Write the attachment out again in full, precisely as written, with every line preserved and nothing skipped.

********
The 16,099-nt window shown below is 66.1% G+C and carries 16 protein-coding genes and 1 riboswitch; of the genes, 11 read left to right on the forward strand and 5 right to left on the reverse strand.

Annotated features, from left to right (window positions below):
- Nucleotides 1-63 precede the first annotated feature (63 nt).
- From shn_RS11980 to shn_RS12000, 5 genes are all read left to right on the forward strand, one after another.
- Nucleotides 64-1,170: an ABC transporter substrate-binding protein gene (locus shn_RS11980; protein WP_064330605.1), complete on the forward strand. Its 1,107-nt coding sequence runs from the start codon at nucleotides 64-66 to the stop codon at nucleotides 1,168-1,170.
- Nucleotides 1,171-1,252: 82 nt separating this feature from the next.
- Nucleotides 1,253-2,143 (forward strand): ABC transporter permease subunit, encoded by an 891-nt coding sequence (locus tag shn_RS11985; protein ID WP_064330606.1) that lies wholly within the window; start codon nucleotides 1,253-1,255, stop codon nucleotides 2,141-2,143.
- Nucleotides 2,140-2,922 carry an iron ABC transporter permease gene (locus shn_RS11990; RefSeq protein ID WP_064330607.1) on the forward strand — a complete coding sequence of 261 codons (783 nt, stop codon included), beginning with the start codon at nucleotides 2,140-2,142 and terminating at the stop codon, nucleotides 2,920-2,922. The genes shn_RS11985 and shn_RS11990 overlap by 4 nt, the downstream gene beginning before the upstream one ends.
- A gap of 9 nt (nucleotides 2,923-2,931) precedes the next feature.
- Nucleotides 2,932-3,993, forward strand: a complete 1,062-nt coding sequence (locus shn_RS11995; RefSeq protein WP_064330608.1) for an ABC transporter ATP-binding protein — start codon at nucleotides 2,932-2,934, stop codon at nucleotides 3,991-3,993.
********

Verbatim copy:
The 16,099-nt window shown below is 66.1% G+C and carries 16 protein-coding genes and 1 riboswitch; of the genes, 11 read left to right on the forward strand and 5 right to left on the reverse strand.

Annotated features, from left to right (window positions below):
- Nucleotides 1-63 precede the first annotated feature (63 nt).
- From shn_RS11980 to shn_RS12000, 5 genes are all read left to right on the forward strand, one after another.
- Nucleotides 64-1,170: an ABC transporter substrate-binding protein gene (locus shn_RS11980; protein WP_064330605.1), complete on the forward strand. Its 1,107-nt coding sequence runs from the start codon at nucleotides 64-66 to the stop codon at nucleotides 1,168-1,170.
- Nucleotides 1,171-1,252: 82 nt separating this feature from the next.
- Nucleotides 1,253-2,143 (forward strand): ABC transporter permease subunit, encoded by an 891-nt coding sequence (locus tag shn_RS11985; protein ID WP_064330606.1) that lies wholly within the window; start codon nucleotides 1,253-1,255, stop codon nucleotides 2,141-2,143.
- Nucleotides 2,140-2,922 carry an iron ABC transporter permease gene (locus shn_RS11990; RefSeq protein ID WP_064330607.1) on the forward strand — a complete coding sequence of 261 codons (783 nt, stop codon included), beginning with the start codon at nucleotides 2,140-2,142 and terminating at the stop codon, nucleotides 2,920-2,922. The genes shn_RS11985 and shn_RS11990 overlap by 4 nt, the downstream gene beginning before the upstream one ends.
- A gap of 9 nt (nucleotides 2,923-2,931) precedes the next feature.
- Nucleotides 2,932-3,993, forward strand: a complete 1,062-nt coding sequence (locus shn_RS11995; RefSeq protein WP_064330608.1) for an ABC transporter ATP-binding protein — start codon at nucleotides 2,932-2,934, stop codon at nucleotides 3,991-3,993.